Monday, June 4, 2007

Big Solar's day in the sun

This is not the same old pipe dream. The economics -- and the technology -- of turning light into electricity have changed. Business 2.0 has the inside look at the industrial-strength power plants coming soon to a grid near you.

By Todd Woody, Business 2.0 Magazine assistant managing editor

(Business 2.0 Magazine) -- Clouds hang low over the New Mexico desert, deep inside a military reservation a dozen miles south of Albuquerque. A breeze stirs the air; tumbleweeds roll by. Then the sun shines through and a low whirring sound breaks the silence.

Six mirrored solar dishes that look like giant flowers with 15-foot stamens come to life. They pivot in unison, slowly tilting to face the sun rising over the jagged peaks of the Manzano ranges. A total of 468 mirrors -- 78 on each flower --capture the sun's rays and concentrate them into beams of light intense enough to melt lead.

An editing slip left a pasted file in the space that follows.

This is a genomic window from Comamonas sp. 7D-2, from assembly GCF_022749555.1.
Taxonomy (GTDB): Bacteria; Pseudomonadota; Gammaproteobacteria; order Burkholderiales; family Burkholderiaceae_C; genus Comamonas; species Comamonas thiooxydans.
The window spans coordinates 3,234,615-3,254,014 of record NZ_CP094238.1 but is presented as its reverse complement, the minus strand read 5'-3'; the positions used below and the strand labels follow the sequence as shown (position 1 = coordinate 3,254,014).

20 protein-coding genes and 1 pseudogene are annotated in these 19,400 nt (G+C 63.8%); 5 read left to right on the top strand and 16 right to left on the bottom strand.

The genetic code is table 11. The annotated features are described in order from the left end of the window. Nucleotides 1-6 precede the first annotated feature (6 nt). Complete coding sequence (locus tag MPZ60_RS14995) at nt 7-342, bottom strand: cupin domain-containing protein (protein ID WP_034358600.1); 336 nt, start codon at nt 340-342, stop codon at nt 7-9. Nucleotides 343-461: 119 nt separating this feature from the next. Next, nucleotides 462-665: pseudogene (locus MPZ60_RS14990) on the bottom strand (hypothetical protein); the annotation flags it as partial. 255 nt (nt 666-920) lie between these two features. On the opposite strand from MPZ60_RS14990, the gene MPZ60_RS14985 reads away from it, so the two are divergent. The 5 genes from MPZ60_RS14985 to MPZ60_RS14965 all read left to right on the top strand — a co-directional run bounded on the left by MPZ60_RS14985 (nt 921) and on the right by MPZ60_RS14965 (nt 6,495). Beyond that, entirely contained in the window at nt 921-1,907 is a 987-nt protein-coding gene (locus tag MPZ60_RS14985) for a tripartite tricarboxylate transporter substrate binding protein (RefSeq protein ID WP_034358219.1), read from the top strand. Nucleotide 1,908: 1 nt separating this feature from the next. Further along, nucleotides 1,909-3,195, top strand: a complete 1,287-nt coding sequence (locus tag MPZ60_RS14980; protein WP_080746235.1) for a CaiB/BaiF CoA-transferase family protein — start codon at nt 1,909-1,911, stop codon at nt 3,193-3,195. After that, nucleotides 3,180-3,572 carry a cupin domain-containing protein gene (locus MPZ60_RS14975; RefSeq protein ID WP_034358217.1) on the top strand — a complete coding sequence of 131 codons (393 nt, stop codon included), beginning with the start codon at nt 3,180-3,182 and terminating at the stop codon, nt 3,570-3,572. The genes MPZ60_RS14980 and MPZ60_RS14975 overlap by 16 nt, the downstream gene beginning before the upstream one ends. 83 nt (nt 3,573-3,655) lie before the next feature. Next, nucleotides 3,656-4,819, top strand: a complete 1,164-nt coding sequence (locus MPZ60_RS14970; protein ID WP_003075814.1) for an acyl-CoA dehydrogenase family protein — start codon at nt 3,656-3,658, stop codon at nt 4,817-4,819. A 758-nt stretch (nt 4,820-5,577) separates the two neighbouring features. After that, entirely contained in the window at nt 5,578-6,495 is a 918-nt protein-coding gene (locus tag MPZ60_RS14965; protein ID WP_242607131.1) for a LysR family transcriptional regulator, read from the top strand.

At each flower's focal point, suspended on metal struts, is a Stirling engine -- a heavy, piston-driven heat engine whose design dates from the Steam Age but is now coming into its own, thanks to the grim calculus of rising oil prices, global warming, and the threat of government-imposed carbon taxes. As the tips of the engines glow white-hot, 150 kilowatts of greenhouse gas-free electricity flows into a power grid.

Welcome to the proving grounds of Sandia National Laboratories, a nine-acre field of dreams for solar entrepreneurs and a launching pad for the next era in energy technology: the age of Big Solar


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